What is Cancer?
Cancer represents the abnormal growth of cells. It is a rare event if you think about how many cells there are in any one human body–about 30 trillion. And all it takes is one renegade cell to eventually form a tumor.
The body’s immune system is designed to be on the lookout for renegade cells, which are different in size and shape and divide faster than normal cells. However, some cancer cells can avoid detection from the immune system and grow into a tumor.
Learn more about cancer in the sections below.
- What makes a renegade cell?
- What causes cancer?
- How do cancers get their names?
- What are early warning signs of cancer?
What makes a renegade cell?
Each cell carries the entire set of genetic instructions for an organism. This is called the genome. These instructions are encoded in the genes contained in our DNA. If our genome is a book, the genes are sentences (such as “make my eyes brown”) and the DNA are the letters in the sentences. Cells go through a normal life cycle of division and death. This pattern can become disturbed by any number of things… chemicals, radiation, a virus… and damage can occur to the DNA of one of the newly divided cells. If the damage is severe, the cell will die. However, some damaged cells are still able to divide and multiply and may even mutate further, promoting its “wrongness.” These cells don’t behave like normal cells. They don’t organize like they’re supposed to and instead grow into bunches until a small benign tumor or group of cells (also called dysplasia) form.
It is when this group of cells breaks through the basement membrane (the thin sheet of fibers that underlies the epithelium lining cavities and surfaces of organs, including the skin, or the endothelium, which lines the interior surface of blood vessels), that this benign tumor becomes a malignant tumor—cancer.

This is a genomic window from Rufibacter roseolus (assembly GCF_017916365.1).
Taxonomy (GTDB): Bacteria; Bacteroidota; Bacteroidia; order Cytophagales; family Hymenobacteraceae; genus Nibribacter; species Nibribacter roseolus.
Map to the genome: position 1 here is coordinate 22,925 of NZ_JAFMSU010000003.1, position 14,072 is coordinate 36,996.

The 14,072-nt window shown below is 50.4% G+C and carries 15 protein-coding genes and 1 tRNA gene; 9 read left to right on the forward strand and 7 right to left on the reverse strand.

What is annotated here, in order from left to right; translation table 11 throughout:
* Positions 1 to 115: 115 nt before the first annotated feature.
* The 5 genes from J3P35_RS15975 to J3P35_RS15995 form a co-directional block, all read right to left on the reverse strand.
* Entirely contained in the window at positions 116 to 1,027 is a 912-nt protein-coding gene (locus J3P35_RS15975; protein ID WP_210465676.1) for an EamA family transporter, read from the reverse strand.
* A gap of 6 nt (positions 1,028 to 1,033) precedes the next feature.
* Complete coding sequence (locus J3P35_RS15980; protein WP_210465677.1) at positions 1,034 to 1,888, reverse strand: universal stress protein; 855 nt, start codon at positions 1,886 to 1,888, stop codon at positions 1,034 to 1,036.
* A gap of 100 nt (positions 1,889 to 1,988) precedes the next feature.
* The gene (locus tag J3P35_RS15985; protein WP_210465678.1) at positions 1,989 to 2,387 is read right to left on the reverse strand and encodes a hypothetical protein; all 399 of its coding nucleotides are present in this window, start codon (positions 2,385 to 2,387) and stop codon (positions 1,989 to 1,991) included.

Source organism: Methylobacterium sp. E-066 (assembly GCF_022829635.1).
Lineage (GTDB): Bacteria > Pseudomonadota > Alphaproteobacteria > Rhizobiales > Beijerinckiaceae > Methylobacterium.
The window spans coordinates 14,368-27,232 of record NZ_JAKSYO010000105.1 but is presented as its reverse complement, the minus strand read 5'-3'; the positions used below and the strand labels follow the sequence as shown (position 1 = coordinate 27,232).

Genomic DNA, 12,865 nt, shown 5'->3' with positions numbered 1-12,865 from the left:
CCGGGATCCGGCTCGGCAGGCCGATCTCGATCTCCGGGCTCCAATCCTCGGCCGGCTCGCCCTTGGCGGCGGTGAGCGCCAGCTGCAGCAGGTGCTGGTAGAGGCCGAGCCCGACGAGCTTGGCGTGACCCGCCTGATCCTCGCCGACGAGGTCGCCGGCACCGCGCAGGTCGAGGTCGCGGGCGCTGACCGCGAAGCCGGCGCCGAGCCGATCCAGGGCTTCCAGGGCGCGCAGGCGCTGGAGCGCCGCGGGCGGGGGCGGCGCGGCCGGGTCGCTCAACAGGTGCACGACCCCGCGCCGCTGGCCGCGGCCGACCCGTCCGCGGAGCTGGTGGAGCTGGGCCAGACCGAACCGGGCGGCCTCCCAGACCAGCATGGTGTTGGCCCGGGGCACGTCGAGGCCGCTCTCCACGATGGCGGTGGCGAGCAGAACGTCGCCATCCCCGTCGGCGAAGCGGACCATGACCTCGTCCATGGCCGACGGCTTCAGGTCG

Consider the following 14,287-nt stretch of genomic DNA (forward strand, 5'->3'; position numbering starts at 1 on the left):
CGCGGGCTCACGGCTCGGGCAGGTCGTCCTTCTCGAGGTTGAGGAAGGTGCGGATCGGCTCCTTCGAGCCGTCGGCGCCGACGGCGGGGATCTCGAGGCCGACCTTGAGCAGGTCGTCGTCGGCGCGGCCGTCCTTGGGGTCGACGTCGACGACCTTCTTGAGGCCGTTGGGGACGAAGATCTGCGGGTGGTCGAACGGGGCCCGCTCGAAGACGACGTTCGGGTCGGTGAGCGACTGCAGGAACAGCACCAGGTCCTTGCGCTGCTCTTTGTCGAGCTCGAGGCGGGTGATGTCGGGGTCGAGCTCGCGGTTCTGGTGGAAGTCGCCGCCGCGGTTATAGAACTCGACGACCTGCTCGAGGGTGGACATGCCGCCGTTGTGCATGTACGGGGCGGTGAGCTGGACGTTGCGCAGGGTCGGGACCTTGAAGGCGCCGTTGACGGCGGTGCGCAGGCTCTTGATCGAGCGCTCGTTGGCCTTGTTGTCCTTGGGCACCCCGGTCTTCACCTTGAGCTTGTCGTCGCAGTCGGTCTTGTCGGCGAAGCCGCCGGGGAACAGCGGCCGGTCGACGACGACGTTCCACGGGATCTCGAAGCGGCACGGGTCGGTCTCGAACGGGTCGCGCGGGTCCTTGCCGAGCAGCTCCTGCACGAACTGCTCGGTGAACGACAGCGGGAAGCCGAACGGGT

Cancer cells do not respond to regular cell growth, division, and death signals like they are supposed to. They grow unchecked and erratically. They do not go through the normal life cycles of a cell. But they need nutrients to survive, just like a healthy cell. So tumors attract blood vessels to feed itself, just like any other organ in the body.
When cancer spreads throughout the body, it’s called metastasis.
Smoking contributes to up to 30 percent of cancer deaths. Tobacco smoke is the most lethal carcinogen in North America. Diet accounts for another 30 percent of cancer deaths. Saturated fats, high salt intake, and alcohol consumption are the primary culprits. Pathogens account for about 15 percent of cancer deaths, including viruses such as:
- Human papillomavirus (HPV) is known to cause cervical cancer and some oral cancers. There are 20 million Americans infected with HPV and 75 percent of those people are between age 15 and 49. Cervical cancer is the fifth most deadly cancer in women worldwide.
- Human herpesvirus 8 (HHV8) is associated with Kaposi's sarcoma and other diseases.
- Hepatitis B and C are associated with liver cancer.
- Epstein-Barr virus is associated with Burkitt’s lymphoma.
Cancer can also be caused by bacteria such as Helicobacter pylori, which is associated with stomach cancer. Other causes of cancer include radiation, hereditary factors, steroid hormones, population demographics, and environmental and occupational chemicals. See the chart below for a list of chemicals that are human carcinogens and for which exposure if mainly occupational.
Cancers are named according to the type of tissue it originates in, and what type of cell it starts in. For example, ductal breast carcinoma.
- Carcinoma is cancer of the skin and inner membranes in the body (lungs, stomach, intestines). It accounts for 90 percent of human cancers.
- Sarcoma is cancer of tissue that supports and connects parts of the body (muscle, bone, cartilage, and fat). It accounts for less than two percent of human cancers.
- Leukemia and lymphomas are cancer of the blood-forming tissues, accounting for about 8 percent of human cancers.
Be on the lookout for these symptoms that may be warning signs for cancer. While any of these symptoms can have several different causes, it would be good to have it checked out by your doctor.
- Changes in bowel or bladder habits
- A sore that does not heal
- Unusual bleeding or discharge
- Thickening or a lump in the breast or any other part of the body
- Indigestion or difficulty swallowing
- Change in appearance of a wart or mole
- A nagging cough or hoarseness
Reviewed 1/8/13 by Karen Peterson, PhD, Director of the Office of Scientific Career Development and the Scientific Ombudsman, Fred Hutchinson Cancer Research Center